The initial impression that the track in Karlsruhe’s Messe arena, imported from Sweden after use at the 2013 European Indoor Championships, was going to provide quick times proved to be prophetic as all three of the events down the inside straight provided world-leading times at the opening 2016 IAAF World Indoor Tour meeting on Saturday (6).
Keni – “I prefer Keni but, don’t worry, I’ll answer to Kendra” – Harrison admitted she was nervous before the start of her first international indoor meeting but she showed that her times clocked in the USA were definitely no fluke or misreading as she sped to a world-leading 60m hurdles time of 7.82 in her heat at the Indoor Meeting Karlsruhe.
Expectations were high that she would go faster still in the final an hour later but a poor start unfortunately put paid to that premise.
Harrison’s reaction time in the final was a sluggish 0.171 but once she got into her running off the first hurdle, her silky technique and speed between the barriers brought her clear of her rivals in 7.86, still significantly faster than anyone in the world has run this year.
World indoor champion Nia Ali was second in 7.94, having won her heat in 7.96, with Great Britain’s European 100m hurdles champion Tiffany Porter third in the same time but relegated down the results after a study of the photo-finish.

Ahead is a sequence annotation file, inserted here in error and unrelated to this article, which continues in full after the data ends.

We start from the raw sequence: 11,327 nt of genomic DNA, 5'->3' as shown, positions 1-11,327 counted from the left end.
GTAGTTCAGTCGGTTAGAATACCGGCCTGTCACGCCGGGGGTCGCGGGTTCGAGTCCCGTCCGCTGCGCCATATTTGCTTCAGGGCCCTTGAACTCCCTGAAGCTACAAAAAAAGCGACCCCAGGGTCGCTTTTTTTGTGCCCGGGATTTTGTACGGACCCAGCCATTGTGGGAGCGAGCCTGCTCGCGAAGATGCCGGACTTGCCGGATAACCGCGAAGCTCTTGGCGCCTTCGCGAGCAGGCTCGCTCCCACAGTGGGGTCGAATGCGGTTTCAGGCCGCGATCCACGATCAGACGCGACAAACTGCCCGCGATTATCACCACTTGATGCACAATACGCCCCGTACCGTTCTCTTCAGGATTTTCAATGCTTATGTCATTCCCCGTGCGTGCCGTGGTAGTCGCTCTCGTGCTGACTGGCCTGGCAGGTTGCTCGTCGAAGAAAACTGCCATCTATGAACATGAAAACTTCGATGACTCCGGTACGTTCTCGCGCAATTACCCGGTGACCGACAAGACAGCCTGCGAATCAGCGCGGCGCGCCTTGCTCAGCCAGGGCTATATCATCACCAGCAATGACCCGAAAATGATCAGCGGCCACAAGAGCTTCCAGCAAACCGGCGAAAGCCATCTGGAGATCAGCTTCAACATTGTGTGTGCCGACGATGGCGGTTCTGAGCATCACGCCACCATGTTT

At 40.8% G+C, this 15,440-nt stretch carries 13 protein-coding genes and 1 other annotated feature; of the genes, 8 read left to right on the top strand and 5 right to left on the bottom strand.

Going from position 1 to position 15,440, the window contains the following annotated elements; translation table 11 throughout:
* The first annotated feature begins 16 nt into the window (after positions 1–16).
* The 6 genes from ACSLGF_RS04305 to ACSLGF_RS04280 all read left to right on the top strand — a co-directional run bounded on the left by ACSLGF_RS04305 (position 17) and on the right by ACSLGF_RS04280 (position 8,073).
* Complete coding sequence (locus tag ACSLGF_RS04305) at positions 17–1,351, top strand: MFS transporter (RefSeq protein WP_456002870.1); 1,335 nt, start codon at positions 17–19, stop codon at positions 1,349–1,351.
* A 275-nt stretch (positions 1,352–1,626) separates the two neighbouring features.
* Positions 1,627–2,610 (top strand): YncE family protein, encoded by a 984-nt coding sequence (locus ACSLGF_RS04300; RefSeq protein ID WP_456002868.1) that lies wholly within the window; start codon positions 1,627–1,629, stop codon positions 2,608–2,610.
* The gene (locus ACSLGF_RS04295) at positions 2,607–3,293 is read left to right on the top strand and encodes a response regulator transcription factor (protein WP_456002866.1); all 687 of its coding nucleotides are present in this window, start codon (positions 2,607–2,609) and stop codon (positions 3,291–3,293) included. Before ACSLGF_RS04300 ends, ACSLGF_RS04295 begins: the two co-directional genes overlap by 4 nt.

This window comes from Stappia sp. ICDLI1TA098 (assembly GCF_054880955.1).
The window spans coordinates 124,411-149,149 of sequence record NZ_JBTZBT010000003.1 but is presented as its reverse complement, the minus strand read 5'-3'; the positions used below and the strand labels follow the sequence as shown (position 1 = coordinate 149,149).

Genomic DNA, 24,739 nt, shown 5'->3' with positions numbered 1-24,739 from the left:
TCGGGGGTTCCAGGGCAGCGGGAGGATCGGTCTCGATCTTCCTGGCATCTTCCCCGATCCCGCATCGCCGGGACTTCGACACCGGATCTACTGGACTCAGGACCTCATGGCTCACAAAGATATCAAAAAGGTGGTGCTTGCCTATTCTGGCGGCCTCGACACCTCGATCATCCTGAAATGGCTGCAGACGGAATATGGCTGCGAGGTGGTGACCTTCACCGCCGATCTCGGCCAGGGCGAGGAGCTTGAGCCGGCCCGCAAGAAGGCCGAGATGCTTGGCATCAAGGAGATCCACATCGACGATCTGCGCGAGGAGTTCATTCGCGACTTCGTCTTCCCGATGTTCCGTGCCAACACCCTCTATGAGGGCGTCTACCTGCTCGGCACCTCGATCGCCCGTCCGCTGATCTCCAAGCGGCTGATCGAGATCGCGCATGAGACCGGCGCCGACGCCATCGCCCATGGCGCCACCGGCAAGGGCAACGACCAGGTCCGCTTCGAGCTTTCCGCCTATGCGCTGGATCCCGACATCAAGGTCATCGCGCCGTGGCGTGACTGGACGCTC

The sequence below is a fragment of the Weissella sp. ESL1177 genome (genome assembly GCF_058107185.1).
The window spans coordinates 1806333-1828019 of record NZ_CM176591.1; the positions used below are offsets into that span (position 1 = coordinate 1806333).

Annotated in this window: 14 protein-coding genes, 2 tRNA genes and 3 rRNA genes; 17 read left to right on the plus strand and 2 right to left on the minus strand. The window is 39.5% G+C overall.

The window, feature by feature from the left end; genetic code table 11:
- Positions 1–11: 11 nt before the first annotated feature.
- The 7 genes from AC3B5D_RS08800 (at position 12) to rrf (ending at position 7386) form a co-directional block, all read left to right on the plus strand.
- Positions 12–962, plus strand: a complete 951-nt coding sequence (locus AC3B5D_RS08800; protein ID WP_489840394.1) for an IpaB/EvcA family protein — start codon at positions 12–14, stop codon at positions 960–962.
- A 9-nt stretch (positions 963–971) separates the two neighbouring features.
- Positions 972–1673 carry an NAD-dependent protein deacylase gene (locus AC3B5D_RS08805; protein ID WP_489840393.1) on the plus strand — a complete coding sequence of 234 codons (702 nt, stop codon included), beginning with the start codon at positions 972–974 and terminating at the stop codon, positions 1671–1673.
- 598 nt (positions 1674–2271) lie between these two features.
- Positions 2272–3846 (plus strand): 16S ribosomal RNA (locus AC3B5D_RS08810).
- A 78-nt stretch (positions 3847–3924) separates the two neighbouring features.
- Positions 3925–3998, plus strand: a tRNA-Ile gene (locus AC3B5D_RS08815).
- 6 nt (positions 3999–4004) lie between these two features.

Dutch sprint star Dafne Schippers endured a similar scenario in the 60m, without the barriers.
The world 200m champion clocked a world-leading 7.07 in her heat and first race of 2016, crossing the line just 0.02 away from her personal best.
However, a languid reaction to the gun in the final meant that she had to work hard all the way down the straight and only overhauled USA’s Barbara Pierre in the final few metres, the pair being timed at 7.08 and 7.09 respectively.
No Portland pressure for Schippers
Nevertheless, without having to go through the sudden-death qualification system for the IAAF World Indoor Championships Portland 2016 that the US athletes face at the US Indoor Championships next month, Schippers got a big confidence boost in her bid for her first world indoor title, having not progressed from the semi-finals at the past two World Indoor Championships.
In the men’s 60m, USA’s Mike Rodgers quickly put behind him the disappointment of being disqualified in Dusseldorf on Wednesday and clocked a world-leading 6.52 in his heat with the evergreen Kim Collins winning the other heat in 6.54.
In the final, Rodgers got a less than perfect start but finally got the better of Collins, one lane to his inside, the pair being given exactly the same time as their heats, 6.52 to 6.54. It brought an end to Collins' 14-meeting winning streak at the distance, dating back to 2014.
The other world-leading time on the track came in the women’s 1500m.
Ethiopia’s world indoor silver medallist Axumawit Embaye was the fastest woman in the 1500m field and fulfilled her role as favourite when winning in a world-leading 4:08.22, edging to the front with just over two laps to go and holding off all her rivals.
However, there was a terrific race over the last lap with seven women still in contention at the bell.
Germany’s 18-year-old Konstanze Klosterhalfen pressed Embaye down the home straight and was rewarded with second place in a European junior indoor record of 4:08.38.
Behind the leading pair, the next two home also set indoor bests.
Ireland’s Ciara Mageean finished third in a national record 4:08.66 and world steeplechase bronze medallist Gesa-Felicitas Krause showed good speed, and inevitably got plenty of cheers from the home crowd, with fourth place in 4:08.91.
Phil Minshull for the IAAF